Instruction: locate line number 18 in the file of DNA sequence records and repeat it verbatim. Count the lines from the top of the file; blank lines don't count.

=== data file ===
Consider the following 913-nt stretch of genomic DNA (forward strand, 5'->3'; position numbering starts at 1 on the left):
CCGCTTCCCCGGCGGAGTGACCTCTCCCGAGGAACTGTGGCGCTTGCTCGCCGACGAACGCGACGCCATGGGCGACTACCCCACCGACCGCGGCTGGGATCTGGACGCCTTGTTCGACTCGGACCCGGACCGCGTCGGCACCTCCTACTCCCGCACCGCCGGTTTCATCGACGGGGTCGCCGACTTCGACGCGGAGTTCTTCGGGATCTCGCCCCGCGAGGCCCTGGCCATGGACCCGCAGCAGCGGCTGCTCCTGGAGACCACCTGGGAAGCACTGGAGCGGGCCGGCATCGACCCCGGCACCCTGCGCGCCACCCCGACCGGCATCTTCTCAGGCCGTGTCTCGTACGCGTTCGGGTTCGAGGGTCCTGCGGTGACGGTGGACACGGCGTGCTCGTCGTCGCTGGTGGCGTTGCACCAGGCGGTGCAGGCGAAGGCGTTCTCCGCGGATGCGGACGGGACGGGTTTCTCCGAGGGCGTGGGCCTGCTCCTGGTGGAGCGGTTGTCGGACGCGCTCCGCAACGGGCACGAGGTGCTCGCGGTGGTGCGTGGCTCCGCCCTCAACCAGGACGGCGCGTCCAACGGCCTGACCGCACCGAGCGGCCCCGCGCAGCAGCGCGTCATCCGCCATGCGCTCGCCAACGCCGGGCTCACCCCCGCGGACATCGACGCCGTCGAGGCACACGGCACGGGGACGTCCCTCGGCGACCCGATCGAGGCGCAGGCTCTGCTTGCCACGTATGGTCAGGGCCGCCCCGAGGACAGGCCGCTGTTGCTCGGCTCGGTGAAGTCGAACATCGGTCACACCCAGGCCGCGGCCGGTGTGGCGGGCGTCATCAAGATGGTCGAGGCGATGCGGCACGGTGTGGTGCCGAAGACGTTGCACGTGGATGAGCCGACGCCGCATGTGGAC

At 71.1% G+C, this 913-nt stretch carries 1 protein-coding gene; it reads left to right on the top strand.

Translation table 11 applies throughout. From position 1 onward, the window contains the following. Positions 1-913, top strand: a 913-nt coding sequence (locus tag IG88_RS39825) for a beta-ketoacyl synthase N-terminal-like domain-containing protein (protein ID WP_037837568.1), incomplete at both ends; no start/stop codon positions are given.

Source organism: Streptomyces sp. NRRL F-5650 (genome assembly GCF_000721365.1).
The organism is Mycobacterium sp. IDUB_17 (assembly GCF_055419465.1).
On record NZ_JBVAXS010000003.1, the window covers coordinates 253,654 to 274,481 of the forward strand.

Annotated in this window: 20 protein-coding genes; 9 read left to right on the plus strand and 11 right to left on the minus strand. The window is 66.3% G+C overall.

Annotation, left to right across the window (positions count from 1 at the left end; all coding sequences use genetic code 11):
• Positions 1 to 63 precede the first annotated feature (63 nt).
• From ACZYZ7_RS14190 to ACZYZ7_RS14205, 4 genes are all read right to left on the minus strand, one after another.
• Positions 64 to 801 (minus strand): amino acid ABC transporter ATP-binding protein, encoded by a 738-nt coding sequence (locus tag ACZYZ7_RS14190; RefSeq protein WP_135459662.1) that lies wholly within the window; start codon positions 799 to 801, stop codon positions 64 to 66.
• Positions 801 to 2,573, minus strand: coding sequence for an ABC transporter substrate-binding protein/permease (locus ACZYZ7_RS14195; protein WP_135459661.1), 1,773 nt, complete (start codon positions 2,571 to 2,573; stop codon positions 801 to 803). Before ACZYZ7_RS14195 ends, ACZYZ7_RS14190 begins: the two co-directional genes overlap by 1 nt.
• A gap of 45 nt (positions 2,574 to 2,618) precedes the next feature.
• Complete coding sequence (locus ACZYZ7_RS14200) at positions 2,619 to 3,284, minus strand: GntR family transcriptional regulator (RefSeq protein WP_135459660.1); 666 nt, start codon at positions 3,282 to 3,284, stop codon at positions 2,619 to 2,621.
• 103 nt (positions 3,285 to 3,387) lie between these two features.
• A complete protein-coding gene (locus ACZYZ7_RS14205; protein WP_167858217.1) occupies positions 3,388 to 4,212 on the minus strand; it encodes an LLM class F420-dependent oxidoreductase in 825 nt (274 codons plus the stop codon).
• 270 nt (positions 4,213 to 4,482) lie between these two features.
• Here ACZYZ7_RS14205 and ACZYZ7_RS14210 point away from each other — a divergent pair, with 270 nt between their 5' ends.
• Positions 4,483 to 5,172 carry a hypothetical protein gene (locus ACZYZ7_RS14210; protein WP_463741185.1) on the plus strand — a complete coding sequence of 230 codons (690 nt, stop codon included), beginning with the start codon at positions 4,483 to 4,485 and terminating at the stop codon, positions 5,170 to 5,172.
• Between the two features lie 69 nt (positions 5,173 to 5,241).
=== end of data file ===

• 270 nt (positions 4,213 to 4,482) lie between these two features.